Friday, April 22, 2005

An OD guru's bibliography of social network analysis

As happy hour gathers steam this Friday afternoon, let's raise a pint to Jim Murphy, leader of the Massachusetts Bay OD Learning Group. And if you're looking for an especially good pint to raise, may I commend to you Jim's beer website.

Even though Patti Anklam and I thought we had the bases covered with our own SNA bibliography, Jim found a few gems worth adding. For two ends of the spectrum, see Verna Allee's article from OD Practitioner, and then look at Ulrike Gretzel's site, which is really something.

And so without further ado, here are links to and descriptions of interesting SNA sites, in the inimitable words of Jim Murphy:

Verna Allee, “Knowledge Networks and Communities of Practice”
OD Practitioner article; mostly on CoP with some SNA

Albert Laszlo Barabasi, Linked, New York, Penguin (Plume Book), 2003
Good introduction to network concepts

Ulrike Gretzel, “Social Network Analysis”
Good academic site, with copious links

International Network for Social Network Analysis
Lots of stuff and links

Charles Kadushin, “Introduction to Social Network Theory”
Long, mostly theoretical paper with wide ranging bibliography

Julie Liebeskind et al, “Social Networks, Learning and Flexibility”
Very heavy Institute for Social Science Research paper on social networks in a biotech firm

Public Broadcasting System
Network analysis of al-Qeda

John Scott, Social Network Analysis, Thousand Oaks, Sage Publications, 2000
Handbook with theory and applications

Social Network Analysis Instructional Web Site
Many free items, plus links

Social Networks
Multidisciplinary scholarly journal

SocioSite: Networks, Groups, and Social Interaction
Many links to (mostly distantly) related concepts


Bruce Hoppe said...

Social Network Analysis
Resources for Organizational Development
Compiled April 2005


Patti Anklam
Hutchinson Associates
Harvard, MA

Bruce Hoppe
Connective Associates
Arlington, MA

Good Introductory Books…

The Tipping Point: How Little Things Can Make a Big Difference, by Malcolm Gladwell. Little, Brown, 2000. (A fun introduction.)

The Hidden Power of Social Networks, by Rob Cross and Andrew Parker. Harvard Business School Press, 2004. (A business-minded overview.)

And Articles

“The People Who Make Organizations Go—or Stop,” by Rob Cross and Laurence Prusak. Harvard Business Review, June 2002, Reprint R0206G.

“A Practical Guide to Social Networks,” by Rob Cross, Jeanne Liedtka, and Leigh Weiss. Harvard Business Review, March 2005, Reprint R0503H.

"Making Invisible Work Visible: Using Social Network Analysis to Support Strategic Collaboration" by Rob Cross, Stephen P. Borgatti, and Andrew Parker. California Management Review, Vol. 44, No. 2, Winter 2002.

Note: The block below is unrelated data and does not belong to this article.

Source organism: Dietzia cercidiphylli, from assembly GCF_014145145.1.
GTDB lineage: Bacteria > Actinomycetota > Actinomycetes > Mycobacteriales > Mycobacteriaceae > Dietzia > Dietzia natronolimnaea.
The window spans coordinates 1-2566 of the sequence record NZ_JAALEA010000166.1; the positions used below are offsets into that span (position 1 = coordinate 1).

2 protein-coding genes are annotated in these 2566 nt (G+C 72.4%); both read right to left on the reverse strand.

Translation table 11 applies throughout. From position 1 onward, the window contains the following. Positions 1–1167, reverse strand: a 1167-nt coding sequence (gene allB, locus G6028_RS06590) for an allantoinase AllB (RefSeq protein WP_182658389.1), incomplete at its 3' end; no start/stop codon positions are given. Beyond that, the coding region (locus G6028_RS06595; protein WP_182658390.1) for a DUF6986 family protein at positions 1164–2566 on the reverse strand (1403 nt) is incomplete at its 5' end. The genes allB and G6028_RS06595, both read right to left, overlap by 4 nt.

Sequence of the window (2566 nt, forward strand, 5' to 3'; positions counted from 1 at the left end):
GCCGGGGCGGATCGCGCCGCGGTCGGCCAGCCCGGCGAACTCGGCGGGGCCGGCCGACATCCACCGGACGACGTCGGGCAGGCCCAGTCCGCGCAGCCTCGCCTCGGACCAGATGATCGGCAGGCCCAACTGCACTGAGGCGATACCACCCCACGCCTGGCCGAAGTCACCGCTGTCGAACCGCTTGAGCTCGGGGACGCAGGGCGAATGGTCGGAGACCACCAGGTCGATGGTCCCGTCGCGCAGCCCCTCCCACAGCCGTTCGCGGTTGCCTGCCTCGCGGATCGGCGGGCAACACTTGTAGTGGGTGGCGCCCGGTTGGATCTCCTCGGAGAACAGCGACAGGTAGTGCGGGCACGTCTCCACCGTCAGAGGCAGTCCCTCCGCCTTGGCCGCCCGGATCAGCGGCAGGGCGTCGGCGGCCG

“KM and the Social Network,” by Patti Anklam. Knowledge Management Magazine, May 2003.

“Quantum Theory of Trust,” by Karen Stephenson. Booz-Allen’s strategy+business.

“Informal Networks: The company behind the charts,” David Krackhardt and Jeffrey Hanson. Harvard Business Review, July-August 1993.

“How Networks Reshape Organizations for Results,” by Ram Charam. Harvard Business Review, September-October 1991.

“What Creates Energy in Organizations?” by Rob Cross, Wayne Baker, and Andrew Parker. Sloan Management Review, Summer 2003.

Notable Leaders in Social Network Analysis and their Websites

Rob Cross is a professor at the University of Virginia in the McIntire School of Commerce. He specializes in social network analysis and is a leader in applying SNA to business organizations. His homepage is

Valdis Krebs is a management consultant and the developer of InFlow, one of the leading software tools for social network analysis (along with UCINET and NetMiner). He has written an excellent series of white papers on applications of SNA in organizational development, available from his homepage at

Steve Borgatti is a professor at Boston College in the Organization Studies Department. He is the developer of UCINET (the gold standard of SNA software) and is a leading researcher in the field. He also maintains an amazingly extensive library of SNA resources, all available from

The Barr Foundation, New England’s biggest, is advancing the state of the art in applying SNA to nonprofits and philanthropy. They recently unveiled their new slogan: “Using Networks, Knowledge, and Funding for a Better Boston.” Their website includes a list of network-related resources at:

The International Network for Social Network Analysis is the definitive (and primarily academic) community for those interested in social network analysis. It’s website is

Popular Software Tools for Visualizing Social Networks

There are literally dozens of software packages for social network analysis, but three of them stand out for use by the OD professional:

• UCINET is the most popular and full-featured system for social network analysis. It is a comprehensive system designed by academics for academics, with a very steep learning curve that can easily discourage novices. It costs $250. Available at

• InFlow is targeted at businesspeople who only want to see the most important and basic social network analyses. It costs several thousand dollars, which includes telephone-based support of your social network analyses. Available at

• NetMiner is designed for exploratory visual analysis. If you ask who are the key players in an organization, NetMiner draws an interactive picture highlighting them, whereas other packages give you numerical rankings. NetMiner is full-featured like UCINET, with a learning curve just as steep. It costs $950. Available at

Rup3rt said...

Here are the Social Network Analysis software projects
at SourceForge

Probably free and good but chunky.

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